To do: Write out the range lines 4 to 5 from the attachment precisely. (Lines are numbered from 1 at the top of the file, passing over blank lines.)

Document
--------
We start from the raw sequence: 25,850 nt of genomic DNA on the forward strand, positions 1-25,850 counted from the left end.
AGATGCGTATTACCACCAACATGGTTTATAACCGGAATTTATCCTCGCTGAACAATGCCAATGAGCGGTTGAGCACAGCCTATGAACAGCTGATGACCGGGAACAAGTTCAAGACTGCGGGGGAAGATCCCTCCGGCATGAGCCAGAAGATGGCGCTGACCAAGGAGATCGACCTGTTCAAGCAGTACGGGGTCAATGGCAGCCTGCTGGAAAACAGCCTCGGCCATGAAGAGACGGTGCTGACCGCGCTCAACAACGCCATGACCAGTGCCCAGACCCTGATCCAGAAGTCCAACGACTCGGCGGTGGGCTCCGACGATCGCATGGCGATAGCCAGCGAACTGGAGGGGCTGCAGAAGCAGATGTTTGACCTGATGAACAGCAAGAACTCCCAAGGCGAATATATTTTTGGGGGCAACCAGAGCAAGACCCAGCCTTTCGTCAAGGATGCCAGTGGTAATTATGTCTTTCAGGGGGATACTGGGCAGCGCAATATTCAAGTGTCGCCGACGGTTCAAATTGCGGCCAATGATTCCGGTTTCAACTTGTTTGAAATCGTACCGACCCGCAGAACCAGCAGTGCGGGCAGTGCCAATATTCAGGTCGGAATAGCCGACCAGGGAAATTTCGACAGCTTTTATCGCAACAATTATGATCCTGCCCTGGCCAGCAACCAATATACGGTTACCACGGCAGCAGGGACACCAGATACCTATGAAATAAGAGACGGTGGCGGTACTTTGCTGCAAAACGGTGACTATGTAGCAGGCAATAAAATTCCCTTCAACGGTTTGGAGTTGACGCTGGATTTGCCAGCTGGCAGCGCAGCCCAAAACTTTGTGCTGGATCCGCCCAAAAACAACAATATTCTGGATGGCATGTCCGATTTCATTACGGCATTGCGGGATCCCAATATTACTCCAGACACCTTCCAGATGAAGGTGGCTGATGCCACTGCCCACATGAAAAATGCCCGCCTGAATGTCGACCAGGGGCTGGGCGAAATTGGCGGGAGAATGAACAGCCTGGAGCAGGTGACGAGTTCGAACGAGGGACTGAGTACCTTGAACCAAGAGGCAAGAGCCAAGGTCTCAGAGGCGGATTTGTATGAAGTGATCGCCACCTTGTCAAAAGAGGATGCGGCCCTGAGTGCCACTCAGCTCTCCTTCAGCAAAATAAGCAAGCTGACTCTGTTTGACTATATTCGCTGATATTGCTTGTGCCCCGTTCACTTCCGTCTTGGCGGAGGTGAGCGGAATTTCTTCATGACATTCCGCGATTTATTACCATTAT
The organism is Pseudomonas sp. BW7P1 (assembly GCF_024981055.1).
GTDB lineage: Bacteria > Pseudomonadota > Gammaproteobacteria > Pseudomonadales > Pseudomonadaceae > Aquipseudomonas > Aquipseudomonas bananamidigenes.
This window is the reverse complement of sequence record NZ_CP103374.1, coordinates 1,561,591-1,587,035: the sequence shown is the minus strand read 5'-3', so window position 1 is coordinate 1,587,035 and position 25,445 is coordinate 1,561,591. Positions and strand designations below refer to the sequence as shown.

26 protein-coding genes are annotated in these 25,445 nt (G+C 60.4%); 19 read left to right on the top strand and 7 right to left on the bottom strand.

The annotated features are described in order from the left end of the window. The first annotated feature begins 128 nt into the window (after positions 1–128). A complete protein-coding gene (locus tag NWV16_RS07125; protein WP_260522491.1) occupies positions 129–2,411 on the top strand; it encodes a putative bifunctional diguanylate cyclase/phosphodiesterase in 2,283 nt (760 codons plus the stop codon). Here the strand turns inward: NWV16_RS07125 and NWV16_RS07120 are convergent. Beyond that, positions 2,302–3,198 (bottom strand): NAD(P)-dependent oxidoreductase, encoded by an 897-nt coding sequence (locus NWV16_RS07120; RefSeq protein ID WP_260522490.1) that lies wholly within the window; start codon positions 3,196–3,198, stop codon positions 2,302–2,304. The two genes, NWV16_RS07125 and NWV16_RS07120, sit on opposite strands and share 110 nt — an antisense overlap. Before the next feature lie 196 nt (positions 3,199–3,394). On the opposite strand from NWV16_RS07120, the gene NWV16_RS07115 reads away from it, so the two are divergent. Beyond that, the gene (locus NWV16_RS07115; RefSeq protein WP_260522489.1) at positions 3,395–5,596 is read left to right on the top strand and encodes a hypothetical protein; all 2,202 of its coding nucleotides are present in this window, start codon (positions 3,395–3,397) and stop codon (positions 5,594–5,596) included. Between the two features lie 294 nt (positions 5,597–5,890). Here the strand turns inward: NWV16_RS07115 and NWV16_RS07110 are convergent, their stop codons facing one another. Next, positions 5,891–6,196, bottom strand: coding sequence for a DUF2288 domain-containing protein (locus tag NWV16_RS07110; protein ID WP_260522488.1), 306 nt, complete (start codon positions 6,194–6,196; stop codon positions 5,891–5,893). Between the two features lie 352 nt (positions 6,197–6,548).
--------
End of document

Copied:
GTDB lineage: Bacteria > Pseudomonadota > Gammaproteobacteria > Pseudomonadales > Pseudomonadaceae > Aquipseudomonas > Aquipseudomonas bananamidigenes.
This window is the reverse complement of sequence record NZ_CP103374.1, coordinates 1,561,591-1,587,035: the sequence shown is the minus strand read 5'-3', so window position 1 is coordinate 1,587,035 and position 25,445 is coordinate 1,561,591. Positions and strand designations below refer to the sequence as shown.